Santa Barbara Independent, May 1, 2019

Legal cannabis farming replaces unprofitable crops, creates new jobs, and funds the enforcement against illegal operators, preserving the land for generations of farmers.

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Noozhawk, March 6, 2019

Noozhawk writer Wendy Sims-Moten sat down with the Santa Barbara County Agricultural Commissioner, Cathy Fisher, to discuss pesticide use in our county. Commissioner Fisher discusses the risks of pesticides and drift from produce, proper reporting and investigation procedure, and what her department is doing to limit the dangers of pesticides in our community.

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Leafly, March 4, 2019

Industry experts “expect cannabis jobs in the Golden State to increase by 21% in 2019. In raw numbers, that means 10,261 jobs with good salaries, benefits, and opportunity for advancement are waiting to be filled.” This would be an increase on top of the 66,951 jobs already supported by cannabis in California, in what is currently a $2.47 billion industry.  

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Leafly, November 24, 2018

Despite the cannabis industry’s “big-ag feel,” cannabis cultivation takes up less than 1% of agricultural land in Santa Barbara County. Other regional farms, including vineyards and cattle ranches, average a whopping 440 acres. Farmer Robert Haugen splits his cultivation land between crops, with 20 acres of pinot noir grapes and 11 ½ acres permitted for cannabis—although he uses only half that land for production.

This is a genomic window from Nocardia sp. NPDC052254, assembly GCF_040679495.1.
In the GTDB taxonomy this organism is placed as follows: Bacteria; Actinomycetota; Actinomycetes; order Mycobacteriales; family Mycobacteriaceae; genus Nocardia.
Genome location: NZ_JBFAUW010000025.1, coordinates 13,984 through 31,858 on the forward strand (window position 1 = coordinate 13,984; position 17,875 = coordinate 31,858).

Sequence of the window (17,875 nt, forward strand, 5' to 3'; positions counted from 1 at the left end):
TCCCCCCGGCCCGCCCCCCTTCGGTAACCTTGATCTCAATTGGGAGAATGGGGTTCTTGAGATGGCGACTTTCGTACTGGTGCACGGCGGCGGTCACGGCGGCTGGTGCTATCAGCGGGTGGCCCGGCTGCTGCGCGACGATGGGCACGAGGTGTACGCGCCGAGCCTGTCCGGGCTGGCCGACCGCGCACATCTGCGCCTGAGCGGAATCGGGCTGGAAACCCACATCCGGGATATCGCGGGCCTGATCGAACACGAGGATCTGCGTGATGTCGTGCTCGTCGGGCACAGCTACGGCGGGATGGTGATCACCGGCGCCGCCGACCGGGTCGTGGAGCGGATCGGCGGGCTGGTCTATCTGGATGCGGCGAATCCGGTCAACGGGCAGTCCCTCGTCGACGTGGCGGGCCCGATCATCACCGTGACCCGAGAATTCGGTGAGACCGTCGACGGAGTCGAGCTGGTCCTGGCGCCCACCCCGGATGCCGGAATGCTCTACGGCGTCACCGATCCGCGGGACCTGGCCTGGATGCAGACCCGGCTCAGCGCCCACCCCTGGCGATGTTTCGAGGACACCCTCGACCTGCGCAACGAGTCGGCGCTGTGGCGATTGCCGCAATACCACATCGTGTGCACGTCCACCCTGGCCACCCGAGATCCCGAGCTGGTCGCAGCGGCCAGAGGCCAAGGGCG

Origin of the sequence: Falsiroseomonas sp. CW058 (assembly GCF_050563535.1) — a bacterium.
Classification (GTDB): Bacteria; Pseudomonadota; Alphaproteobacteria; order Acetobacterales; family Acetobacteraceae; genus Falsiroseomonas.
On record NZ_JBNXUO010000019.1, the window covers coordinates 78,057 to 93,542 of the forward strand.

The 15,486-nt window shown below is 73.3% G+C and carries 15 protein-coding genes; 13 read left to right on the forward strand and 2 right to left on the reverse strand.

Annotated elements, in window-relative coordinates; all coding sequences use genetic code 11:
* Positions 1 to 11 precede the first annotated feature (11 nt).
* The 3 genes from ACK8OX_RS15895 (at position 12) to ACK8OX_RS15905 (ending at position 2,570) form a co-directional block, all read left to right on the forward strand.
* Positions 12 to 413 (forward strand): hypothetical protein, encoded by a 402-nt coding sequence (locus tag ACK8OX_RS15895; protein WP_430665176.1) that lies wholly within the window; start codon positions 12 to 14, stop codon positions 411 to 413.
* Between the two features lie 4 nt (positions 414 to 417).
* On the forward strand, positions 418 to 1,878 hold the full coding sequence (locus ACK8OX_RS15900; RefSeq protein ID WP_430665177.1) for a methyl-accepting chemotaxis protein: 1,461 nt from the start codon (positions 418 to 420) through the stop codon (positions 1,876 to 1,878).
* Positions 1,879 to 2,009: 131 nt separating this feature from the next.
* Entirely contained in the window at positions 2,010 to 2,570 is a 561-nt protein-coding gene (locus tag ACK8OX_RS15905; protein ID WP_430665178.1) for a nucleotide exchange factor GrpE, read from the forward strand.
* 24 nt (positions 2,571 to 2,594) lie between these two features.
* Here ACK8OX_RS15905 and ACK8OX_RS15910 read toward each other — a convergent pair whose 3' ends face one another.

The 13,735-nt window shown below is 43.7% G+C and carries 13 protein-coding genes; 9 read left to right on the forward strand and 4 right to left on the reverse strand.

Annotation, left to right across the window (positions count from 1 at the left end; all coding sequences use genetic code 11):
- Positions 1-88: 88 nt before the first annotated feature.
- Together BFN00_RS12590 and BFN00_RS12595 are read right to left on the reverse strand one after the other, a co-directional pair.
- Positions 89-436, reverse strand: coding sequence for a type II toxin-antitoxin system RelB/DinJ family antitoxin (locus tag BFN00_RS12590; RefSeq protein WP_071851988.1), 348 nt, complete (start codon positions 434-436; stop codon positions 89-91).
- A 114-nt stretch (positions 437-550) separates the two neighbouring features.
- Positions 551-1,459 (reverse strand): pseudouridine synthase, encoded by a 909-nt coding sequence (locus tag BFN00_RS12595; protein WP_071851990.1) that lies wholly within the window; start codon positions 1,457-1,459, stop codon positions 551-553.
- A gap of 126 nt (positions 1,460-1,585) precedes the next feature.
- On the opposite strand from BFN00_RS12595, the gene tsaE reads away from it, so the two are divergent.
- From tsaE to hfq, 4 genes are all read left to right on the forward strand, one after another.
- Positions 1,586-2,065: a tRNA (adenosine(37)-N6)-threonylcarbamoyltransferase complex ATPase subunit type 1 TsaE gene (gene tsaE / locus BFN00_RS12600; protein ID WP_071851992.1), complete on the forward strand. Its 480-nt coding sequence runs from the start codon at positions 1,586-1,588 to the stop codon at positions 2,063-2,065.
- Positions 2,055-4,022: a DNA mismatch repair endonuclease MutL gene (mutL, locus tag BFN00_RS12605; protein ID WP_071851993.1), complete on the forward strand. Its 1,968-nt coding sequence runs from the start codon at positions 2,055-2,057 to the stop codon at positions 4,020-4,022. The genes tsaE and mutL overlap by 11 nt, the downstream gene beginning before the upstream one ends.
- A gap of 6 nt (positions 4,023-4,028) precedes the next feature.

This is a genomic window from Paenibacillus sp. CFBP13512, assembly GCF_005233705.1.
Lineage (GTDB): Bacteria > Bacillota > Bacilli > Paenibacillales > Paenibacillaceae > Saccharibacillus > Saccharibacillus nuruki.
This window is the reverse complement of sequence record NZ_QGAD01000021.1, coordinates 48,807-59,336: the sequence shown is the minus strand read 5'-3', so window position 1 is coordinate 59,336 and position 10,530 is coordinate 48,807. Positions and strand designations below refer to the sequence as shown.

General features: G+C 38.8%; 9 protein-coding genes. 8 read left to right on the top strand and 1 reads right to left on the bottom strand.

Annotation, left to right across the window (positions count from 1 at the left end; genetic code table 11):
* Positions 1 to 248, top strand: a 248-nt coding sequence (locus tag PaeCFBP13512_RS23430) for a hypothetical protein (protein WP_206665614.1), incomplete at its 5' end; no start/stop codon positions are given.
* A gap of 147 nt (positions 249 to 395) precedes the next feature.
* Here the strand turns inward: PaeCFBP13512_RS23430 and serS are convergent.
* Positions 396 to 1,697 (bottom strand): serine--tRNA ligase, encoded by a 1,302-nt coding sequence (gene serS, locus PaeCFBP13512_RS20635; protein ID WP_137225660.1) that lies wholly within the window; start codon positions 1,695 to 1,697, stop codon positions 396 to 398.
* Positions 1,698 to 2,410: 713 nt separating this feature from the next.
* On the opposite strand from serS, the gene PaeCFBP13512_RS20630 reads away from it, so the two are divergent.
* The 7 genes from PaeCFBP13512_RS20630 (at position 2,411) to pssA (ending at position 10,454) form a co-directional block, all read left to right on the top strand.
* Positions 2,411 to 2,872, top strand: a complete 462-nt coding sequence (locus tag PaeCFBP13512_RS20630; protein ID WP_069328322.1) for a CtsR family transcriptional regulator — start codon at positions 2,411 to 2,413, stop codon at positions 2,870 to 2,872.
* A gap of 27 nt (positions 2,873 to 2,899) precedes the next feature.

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Washington Post, October 14, 2018

Despite its small footprint on the region’s agricultural land, cannabis cultivation is reinvigorating the regional economy. These local farmers, many of who have been practicing #agriculture in the community across generations, are predicted to send an annual $25 million in fees and revenue back to Santa Barbara County. This tax revenue “will go toward enforcing the cannabis law,” keeping the community safe from illegal growth, with additional funds earmarked for other vital public services.

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The Cannifornian, March 12, 2017

“‘If you are in the compost industry, you need to be actively lobbying for outdoor organic cannabis cultivation. That is the market for composting,’ Ritchie told the audience.” Composting has found its home in the outdoor organic cannabis farms of Santa Barbara county. This sustainable arrangement helps farmers cultivate a pesticide-free crop.

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